Inner City Press

Inner City Press -- Investigative Reporting From the United Nations to Wall Street to the Inner City

These reports are usually available through Google News and on Lexis-Nexis

  Search Search WWW (censored?)

In Other Media-eg New Statesman, AJE, FP, Georgia, NYT Azerbaijan, CSM Click here to contact us     .


Follow us on TWITTER

Home -

These reports are usually available through Google News and on Lexis-Nexis


(FP Twitterati 100, 2013)

ICP on YouTube
Sept 24, 2013

UN: Sri Lanka


FOIA Finds  

Google, Asked at UN About Censorship, Moved to Censor the Questioner, Sources Say, Blaming UN - Update - Editorial

Support this work by buying this book

Click on cover for secure site orders

also includes "Toxic Credit in the Global Inner City"




Bank Beat

Freedom of Information

How to Contact Us

On Yemen, Benomar Says Only Some from South Quit Dialogue, Disappeared States?

By Matthew Russell Lee

UNITED NATIONS, November 27 -- Hours before the Yemen briefing to the UN Security Council by envoy Jamal Benomar, protesters across First Avenue from the UN called for independence for Southern Yemen.

  This coincided with news that members of the Southern Movement or Al Harak had pulled out of the National Dialogue Conference. When Benomar came to speak at the Security Council stakeout, Inner City Press asked him about the status of the Southern Movement.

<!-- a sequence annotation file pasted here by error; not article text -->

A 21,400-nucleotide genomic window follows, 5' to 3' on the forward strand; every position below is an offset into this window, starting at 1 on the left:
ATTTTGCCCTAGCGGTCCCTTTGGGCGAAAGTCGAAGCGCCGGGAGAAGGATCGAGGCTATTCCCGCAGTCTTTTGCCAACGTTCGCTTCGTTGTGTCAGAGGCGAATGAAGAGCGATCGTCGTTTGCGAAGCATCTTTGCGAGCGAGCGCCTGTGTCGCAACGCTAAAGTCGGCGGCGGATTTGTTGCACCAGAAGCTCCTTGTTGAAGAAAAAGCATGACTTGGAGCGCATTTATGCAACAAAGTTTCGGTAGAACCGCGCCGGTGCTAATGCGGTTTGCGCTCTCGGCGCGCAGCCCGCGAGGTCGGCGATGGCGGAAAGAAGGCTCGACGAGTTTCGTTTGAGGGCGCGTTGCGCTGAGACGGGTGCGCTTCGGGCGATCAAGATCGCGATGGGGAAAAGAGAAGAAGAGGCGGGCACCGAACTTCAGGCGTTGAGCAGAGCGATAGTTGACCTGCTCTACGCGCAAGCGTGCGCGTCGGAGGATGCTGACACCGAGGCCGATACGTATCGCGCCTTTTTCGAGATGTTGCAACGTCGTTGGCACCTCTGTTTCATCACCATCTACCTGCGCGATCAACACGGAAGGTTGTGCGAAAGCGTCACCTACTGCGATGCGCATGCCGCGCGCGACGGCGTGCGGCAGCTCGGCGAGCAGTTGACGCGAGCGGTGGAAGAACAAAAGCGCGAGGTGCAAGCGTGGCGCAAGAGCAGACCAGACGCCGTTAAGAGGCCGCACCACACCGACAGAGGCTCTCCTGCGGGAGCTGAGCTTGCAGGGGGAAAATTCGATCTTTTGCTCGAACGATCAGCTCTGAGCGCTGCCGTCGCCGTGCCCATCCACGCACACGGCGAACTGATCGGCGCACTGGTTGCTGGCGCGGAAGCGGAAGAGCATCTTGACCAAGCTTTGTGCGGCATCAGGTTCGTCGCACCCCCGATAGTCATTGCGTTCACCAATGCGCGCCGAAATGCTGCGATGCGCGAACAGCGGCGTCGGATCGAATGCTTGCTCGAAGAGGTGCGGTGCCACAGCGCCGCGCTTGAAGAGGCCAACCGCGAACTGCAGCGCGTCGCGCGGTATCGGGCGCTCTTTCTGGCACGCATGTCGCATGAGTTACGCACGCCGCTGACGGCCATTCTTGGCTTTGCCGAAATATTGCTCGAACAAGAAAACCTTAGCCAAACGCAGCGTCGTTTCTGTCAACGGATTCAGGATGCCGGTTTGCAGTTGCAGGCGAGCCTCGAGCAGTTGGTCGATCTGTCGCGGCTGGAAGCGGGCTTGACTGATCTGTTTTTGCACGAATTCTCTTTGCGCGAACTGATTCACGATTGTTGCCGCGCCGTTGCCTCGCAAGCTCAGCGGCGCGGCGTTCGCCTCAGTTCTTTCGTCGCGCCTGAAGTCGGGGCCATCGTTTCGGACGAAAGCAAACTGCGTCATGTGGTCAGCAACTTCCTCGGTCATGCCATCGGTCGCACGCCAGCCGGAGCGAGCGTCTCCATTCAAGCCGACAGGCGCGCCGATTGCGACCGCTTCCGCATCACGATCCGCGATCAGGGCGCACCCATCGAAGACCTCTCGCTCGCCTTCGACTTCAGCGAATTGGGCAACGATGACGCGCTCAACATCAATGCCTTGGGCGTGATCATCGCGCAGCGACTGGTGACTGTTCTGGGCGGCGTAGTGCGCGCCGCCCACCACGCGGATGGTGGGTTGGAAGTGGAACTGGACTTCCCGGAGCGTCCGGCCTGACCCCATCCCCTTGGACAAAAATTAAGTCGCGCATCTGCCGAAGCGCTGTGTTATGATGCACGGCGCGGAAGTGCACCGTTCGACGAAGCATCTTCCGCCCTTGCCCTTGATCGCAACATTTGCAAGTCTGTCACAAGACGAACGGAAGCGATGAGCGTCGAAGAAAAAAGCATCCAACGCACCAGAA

Benomar replied that yes, some members had withdrawn, but emphasized that others had stayed in and would be holding a press conference tomorrow. Of proposals that the next president and other senior officials could not, for example, have a foreign spouse -- echoes of Myanmar there -- Benomar merely said that many proposals have been considered and vetted in the Dialogue.

  Click here for Benomar's prepared statement to the press after the Security Council meeting.

  But will the National Dialogue keep the merged country together? Inner City Press posed the question of what other countries got gone from being UN member states to disappearing in a merger. Through the magic of Twitter these answers came in: South Vietnam, East Germany, Zanzibar. To these, we'd add, among others, Somaliland.

Among territories called "disappeared" though never UN member states were Scotland, Flanders, Electorate of Bavaria, Bohemia & Moravia, Muscovite Duchy, Catalonia, Lombardy. Will any parts of Yemen join the list?

Here is the UN Security Council's Press Statement:

Security Council Press Statement on Yemen

The members of the Security Council welcomed the progress made to date in Yemen’s ongoing political transition process and the Yemeni Government’s efforts to reconstruct the economy and safeguard security, including the National Dialogue Conference which has generated a peaceful, inclusive and meaningful dialogue about the country’s future amongst diverse actors, including youth, women, civil society representatives, the Houthi Movement and the Hiraak Southern Movement.